I appreciate the benefits of a studio set up and a team of professionals working to make the product better.  But I question whether this was really happening.  In an alternative universe where it was, perhaps nobody would have been interested in self released products.  Industry zoomed in on the low hanging fruit and gave a wide berth to people who were a little more deeply interested in music because they are harder to please and therefore a riskier audience to target.  These were, I believe, the people who have now flocked to bandcamp and the like. If the industry did give them what they liked, they would buy it, no matter how much they professed to hate the industry. LOL  What all this reflects is a thirst for music that delivers an authentic experience and is not overly conscious of ticking all the commercial must-have boxes.  I presume the industry does a lot of market research but much of it seems to have been a failure at the end of the day.


Edited by rogerthat - November 23 2013 at 08:50
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RyanElliott View Drop Down
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Post Options Post Options   Quote RyanElliott Quote  Post ReplyReply Direct Link To This Post Posted: December 01 2013 at 13:51
Jayem, 

I agree and glad you've made the point also of people doing it for joy. It's a match of the both worlds and ultimately the choice is there for what one may want to do. Smile

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Post Options Post Options   Quote jayem Quote  Post ReplyReply Direct Link To This Post Posted: December 03 2013 at 12:35
All right !

Originally posted by RyanElliott

ultimately the choice is there for what one may want to do. Smile

The choice is there. I know several talented musicians who went to a psy, were diagnosed an obscure "mental disorder" and became happy disability annuitants ! Their real "crippling" being only of the social kind ( avoiding others, losing even their coolest and well-paid jobs, "childish" reluctance to develop poor social skills  ).
I promote music on my homepage but also

Aragon (Changeling, otEdge)
Pulp Culture (EoRD, ItSoaP)
Tiemko
Tuvalu (live)
uSSSy (Kombucha)
Wanana-Bani Garden (+postprod?)
WytchCrypt (intros!; 6th!)
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Post Options Post Options   Quote mawgojzeta Quote  Post ReplyReply Direct Link To This Post Posted: December 04 2013 at 20:54
Originally posted by smartpatrol

But artists can sell physical copies over Bandcamp if they have them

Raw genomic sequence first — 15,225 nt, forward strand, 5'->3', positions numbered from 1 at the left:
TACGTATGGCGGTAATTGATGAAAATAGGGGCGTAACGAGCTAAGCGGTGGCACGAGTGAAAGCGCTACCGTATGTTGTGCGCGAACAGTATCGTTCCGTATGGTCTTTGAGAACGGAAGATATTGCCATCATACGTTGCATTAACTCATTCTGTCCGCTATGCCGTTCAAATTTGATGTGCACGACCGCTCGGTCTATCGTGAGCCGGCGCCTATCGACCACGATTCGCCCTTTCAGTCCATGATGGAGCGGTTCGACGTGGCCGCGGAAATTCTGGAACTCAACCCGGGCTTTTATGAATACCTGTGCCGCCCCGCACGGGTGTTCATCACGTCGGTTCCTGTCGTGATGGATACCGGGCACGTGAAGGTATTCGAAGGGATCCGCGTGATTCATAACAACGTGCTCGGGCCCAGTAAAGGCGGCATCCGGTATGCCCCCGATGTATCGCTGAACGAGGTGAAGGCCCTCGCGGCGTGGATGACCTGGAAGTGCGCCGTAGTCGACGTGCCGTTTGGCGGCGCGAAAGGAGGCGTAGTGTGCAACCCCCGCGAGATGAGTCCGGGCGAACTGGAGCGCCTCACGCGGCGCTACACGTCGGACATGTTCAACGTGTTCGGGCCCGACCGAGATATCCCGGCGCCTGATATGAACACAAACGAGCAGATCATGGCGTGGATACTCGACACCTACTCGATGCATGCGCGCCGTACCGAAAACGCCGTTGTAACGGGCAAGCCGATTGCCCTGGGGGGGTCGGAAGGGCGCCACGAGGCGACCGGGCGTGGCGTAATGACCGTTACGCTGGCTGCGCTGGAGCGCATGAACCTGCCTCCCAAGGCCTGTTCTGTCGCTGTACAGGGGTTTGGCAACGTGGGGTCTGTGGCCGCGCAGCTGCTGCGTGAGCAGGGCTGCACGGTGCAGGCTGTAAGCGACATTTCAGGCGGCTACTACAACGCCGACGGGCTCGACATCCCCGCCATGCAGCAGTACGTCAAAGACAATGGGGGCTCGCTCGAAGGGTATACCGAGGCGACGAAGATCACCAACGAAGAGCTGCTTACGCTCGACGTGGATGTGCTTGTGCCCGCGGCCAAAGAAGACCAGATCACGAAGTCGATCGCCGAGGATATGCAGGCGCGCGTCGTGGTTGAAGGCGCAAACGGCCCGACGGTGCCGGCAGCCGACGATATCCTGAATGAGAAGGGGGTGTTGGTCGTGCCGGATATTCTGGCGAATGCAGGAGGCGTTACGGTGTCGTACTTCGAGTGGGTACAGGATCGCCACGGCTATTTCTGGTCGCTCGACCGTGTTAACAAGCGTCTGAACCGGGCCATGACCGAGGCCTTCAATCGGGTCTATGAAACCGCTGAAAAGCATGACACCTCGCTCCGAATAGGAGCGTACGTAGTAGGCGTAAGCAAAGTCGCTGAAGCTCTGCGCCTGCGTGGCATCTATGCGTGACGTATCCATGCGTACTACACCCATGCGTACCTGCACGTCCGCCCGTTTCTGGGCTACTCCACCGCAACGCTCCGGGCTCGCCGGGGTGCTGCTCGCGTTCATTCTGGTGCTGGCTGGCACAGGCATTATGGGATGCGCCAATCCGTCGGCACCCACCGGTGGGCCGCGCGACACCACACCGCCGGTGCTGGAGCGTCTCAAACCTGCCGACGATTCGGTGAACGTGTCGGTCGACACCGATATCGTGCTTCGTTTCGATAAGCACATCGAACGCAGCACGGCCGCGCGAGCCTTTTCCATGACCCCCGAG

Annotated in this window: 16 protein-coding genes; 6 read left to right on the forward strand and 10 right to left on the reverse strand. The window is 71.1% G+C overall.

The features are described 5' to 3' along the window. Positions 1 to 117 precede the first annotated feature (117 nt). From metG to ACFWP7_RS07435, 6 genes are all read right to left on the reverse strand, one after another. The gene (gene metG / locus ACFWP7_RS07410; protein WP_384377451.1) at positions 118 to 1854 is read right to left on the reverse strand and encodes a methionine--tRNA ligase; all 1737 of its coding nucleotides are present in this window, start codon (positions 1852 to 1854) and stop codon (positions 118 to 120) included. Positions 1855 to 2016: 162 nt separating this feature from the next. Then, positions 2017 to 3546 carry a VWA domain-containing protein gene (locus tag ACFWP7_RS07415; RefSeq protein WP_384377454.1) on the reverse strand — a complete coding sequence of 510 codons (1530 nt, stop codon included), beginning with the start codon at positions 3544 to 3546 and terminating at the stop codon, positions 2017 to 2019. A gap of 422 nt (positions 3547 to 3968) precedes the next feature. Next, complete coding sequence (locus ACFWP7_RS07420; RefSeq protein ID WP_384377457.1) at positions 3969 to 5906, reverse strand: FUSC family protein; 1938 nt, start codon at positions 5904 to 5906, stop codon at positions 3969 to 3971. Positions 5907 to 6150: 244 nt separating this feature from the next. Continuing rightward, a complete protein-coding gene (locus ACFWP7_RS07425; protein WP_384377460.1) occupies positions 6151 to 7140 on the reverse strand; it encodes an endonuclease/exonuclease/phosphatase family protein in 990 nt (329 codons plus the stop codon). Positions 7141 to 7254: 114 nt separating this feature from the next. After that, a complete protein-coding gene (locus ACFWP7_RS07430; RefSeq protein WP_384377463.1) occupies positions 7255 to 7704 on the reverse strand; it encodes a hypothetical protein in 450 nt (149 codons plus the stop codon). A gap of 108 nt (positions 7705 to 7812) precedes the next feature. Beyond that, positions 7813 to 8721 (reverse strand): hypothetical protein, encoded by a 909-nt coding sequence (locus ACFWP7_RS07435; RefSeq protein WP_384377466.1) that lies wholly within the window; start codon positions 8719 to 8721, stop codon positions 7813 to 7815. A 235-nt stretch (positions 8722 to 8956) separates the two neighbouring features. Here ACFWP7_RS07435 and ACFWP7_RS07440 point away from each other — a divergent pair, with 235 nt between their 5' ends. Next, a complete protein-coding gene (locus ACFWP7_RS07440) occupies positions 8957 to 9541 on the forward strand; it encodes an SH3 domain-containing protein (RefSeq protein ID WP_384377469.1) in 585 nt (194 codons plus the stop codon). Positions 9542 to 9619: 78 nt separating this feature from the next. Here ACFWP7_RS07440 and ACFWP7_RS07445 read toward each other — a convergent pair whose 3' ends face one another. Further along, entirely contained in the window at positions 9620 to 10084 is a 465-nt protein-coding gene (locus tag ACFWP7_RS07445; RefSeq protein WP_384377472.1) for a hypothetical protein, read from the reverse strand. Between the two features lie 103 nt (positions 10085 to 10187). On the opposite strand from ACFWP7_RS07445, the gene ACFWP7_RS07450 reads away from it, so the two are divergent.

I just discovered this today when preordering a cd from a band  I like.  I was surprised because the last time (granted, a while back) I ordered music from Bandcamp, it was digital only.
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Post Options Post Options   Quote Svetonio Quote  Post ReplyReply Direct Link To This Post Posted: December 05 2013 at 01:36
Originally posted by mawgojzeta

Originally posted by smartpatrol

But artists can sell physical copies over Bandcamp if they have them


I just discovered this today when preordering a cd from a band  I like.  I was surprised because the last time (granted, a while back) I ordered music from Bandcamp, it was digital only.
In fact, the constantly increasing number of  the contemporary prog bands selling  their self-produced CDs & vinyl LPs (along with 'name your price' digital versions) at Bandcamp. Btw, that's often seen by the music industry dictatorship's apologists as subversive activity LOL






Edited by Svetonio - December 05 2013 at 02:13
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Post Options Post Options   Quote Dean Quote  Post ReplyReply Direct Link To This Post Posted: December 05 2013 at 02:11
Except that it isn't subversive and doesn't affect the music industry one bit. If these bands had any commercial impact they would be signed to those industry dictators; for many years the music industry supported poor selling artists, now the artists have to fund themselves. I don't see that anyone loses on this, the low-volume artists get to sell a few albums and maybe recover costs, the industry dictators can concentrate on artists that earn them money and does not need to put any money into specialist subgenres that have very few followers. You can't make people buy Prog Rock by putting loads of marketing money into selling it so berating "music industry dictators" for the way they do business in the mainstream is just plain stupid. 

I don't know how many times I have to repeat this before it sinks in to people's heads: stop comparing prog rock with mainstream pop.


If you cannot be wise, pretend to be someone who is wise and then just behave like they would - Neil Gaiman